[P]atel and his co-conspirators perpetrated a complex scheme in which employees from call centers in Ahmedabad, India, impersonated officials from the IRS and U.S. Citizenship and Immigration Services (USCIS), and engaged in other telephone call scams designed to defraud victims throughout the United States. U.S. victims were threatened with arrest, imprisonment, fines or deportation if they did not pay alleged monies owed to the government. Those who fell victim were instructed how to provide payment, including by purchasing general purpose reloadable (GPR) cards or wiring money. Upon payment, the call centers would immediately turn to a network of "runners" based in the United States to liquidate and launder the fraudulently obtained funds.In his plea, Patel admitted to operating and funding several India-based call centers from which the fraud schemes were perpetrated, including the call center HGLOBAL. Patel corresponded by email and WhatsApp messaging frequently with his co-defendants to exchange credit card numbers, telephone scam scripts, and call center operations instructions. The scripts included IRS impersonation, USCIS impersonation, Canada Revenue Agency impersonation, Australian Tax Office impersonation, payday loan fraud, U.S. Government grant fraud, and debt collection fraud.A co-defendant described Patel as "the top person in India and the boss for whom most of the other defendants worked," and the owner of multiple call centers. Another co-defendant stated that Patel was arrested in India in 2016, but then paid a bribe and was released. Additionally, Patel admitted that a reasonably foreseeable loss of more than $25 million but less than $65 million was attributable to him, based on the government's evidence against him.Patel was prosecuted in the United States after being extradited from Singapore in April 2019 to face charges in this large-scale telefraud and money laundering scheme. Singapore authorities apprehended Patel at the request of the United States pursuant to a provisional arrest warrant in September 2018, after Patel flew there from India.The indictment in this case, which was unsealed in October 2016, charged Patel and 60 other individuals and entities with general conspiracy, wire fraud conspiracy and money laundering conspiracy. A total of 24 domestic defendants associated with this transnational criminal scheme were previously convicted and sentenced to terms of imprisonment of up to 20 years in the Southern District of Texas, District of Arizona and Northern District of Georgia. The defendants were also ordered to pay millions of dollars in victim restitution and money judgments and to forfeit seized assets. Some defendants were ordered to be deported based on their illegal immigration status, with another defendant having his U.S. citizenship revoked due to a separate conviction for immigration fraud. Charges remain pending for other India-based defendants. They are presumed innocent unless and until convicted through due process of law.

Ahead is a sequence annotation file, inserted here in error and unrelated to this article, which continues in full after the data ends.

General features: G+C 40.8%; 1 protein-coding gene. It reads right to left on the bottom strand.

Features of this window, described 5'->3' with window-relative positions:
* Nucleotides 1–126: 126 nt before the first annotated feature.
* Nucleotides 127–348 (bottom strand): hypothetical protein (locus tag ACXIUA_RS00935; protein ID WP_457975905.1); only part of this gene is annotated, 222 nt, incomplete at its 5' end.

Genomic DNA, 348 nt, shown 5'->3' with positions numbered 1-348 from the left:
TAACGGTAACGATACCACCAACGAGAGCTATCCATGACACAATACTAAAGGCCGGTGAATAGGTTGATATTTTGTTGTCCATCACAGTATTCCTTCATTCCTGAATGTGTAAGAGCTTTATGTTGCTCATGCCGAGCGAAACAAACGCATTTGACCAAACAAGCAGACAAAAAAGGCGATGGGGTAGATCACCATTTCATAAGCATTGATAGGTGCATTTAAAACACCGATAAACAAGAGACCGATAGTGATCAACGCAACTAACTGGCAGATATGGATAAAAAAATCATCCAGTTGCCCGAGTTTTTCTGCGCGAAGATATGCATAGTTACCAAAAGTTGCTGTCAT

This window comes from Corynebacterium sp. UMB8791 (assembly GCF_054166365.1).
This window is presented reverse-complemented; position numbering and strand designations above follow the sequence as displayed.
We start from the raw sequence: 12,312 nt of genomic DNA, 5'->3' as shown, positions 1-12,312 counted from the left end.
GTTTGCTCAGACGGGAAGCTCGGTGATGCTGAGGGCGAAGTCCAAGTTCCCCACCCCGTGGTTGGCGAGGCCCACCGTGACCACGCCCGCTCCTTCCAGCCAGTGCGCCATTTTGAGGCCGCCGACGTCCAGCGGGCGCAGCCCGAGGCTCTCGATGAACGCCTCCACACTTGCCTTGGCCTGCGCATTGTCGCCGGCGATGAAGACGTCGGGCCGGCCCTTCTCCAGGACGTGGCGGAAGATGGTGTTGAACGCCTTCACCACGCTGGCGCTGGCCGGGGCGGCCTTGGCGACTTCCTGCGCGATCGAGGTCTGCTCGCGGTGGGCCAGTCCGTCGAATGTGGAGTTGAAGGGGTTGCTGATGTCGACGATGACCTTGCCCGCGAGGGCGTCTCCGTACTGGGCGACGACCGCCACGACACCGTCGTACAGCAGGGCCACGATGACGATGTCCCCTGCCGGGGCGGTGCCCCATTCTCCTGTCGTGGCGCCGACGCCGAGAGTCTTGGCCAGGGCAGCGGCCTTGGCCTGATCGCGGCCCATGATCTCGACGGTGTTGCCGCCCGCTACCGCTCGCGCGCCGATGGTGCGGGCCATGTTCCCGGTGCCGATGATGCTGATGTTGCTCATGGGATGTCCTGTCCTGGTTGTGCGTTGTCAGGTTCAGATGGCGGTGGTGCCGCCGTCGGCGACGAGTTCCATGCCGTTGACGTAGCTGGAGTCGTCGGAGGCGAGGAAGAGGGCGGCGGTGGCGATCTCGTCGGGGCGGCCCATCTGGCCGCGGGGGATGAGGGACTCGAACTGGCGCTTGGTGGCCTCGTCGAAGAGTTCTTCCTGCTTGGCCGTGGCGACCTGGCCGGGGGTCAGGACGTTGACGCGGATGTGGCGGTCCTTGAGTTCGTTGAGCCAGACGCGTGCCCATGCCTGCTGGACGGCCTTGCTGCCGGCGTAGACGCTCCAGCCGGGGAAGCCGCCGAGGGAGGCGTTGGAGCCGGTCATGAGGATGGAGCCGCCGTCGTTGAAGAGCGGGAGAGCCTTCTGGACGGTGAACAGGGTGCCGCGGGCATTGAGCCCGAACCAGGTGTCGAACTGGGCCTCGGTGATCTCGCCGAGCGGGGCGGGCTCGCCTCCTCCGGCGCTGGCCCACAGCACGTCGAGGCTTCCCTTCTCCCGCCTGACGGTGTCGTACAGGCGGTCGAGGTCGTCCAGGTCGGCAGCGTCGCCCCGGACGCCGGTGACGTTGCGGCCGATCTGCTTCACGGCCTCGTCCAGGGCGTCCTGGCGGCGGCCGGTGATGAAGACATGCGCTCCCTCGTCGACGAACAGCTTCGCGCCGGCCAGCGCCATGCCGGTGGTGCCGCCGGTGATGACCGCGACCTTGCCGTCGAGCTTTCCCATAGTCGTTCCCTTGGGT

[B]etween August 2017 and November 2018, the defendants raised approximately $794,000 from over 200 mainly Haitian-American investors through sales of securities in the form of "membership interests." According to the SEC's complaint, the defendants misrepresented to investors that their money would be used to fund the development of various agricultural, real estate, energy, and banking projects, primarily in Haiti. As alleged in the complaint, however, that defendants only invested a portion of the investor funds in the projects while Jean-Pierre misappropriated about $284,000, or roughly 37%, of the investment proceeds and used the funds for an elaborate gala event, retail purchases, restaurants, travel and hotel charges, cash withdrawals, and payments to himself.
[O'Rourke] worked with Maryland resident Michael J. Black to fraudulently sell the stock of several microcap companies to investors, including elderly retail investors, using high-pressure stock promotional campaigns. The complaint alleged that O'Rourke engaged in unsolicited cold calls to prospective investors, telling the investors that he had found promising investment opportunities. In actuality, O'Rourke sought to convince the investors to buy the stocks so that he and the people who hired him could sell their holdings in the same stocks for a profit. O'Rourke and Black also allegedly schemed to disguise their control over at least one microcap company in order to facilitate their illegal sales of the company's stock, generating millions of dollars in proceeds.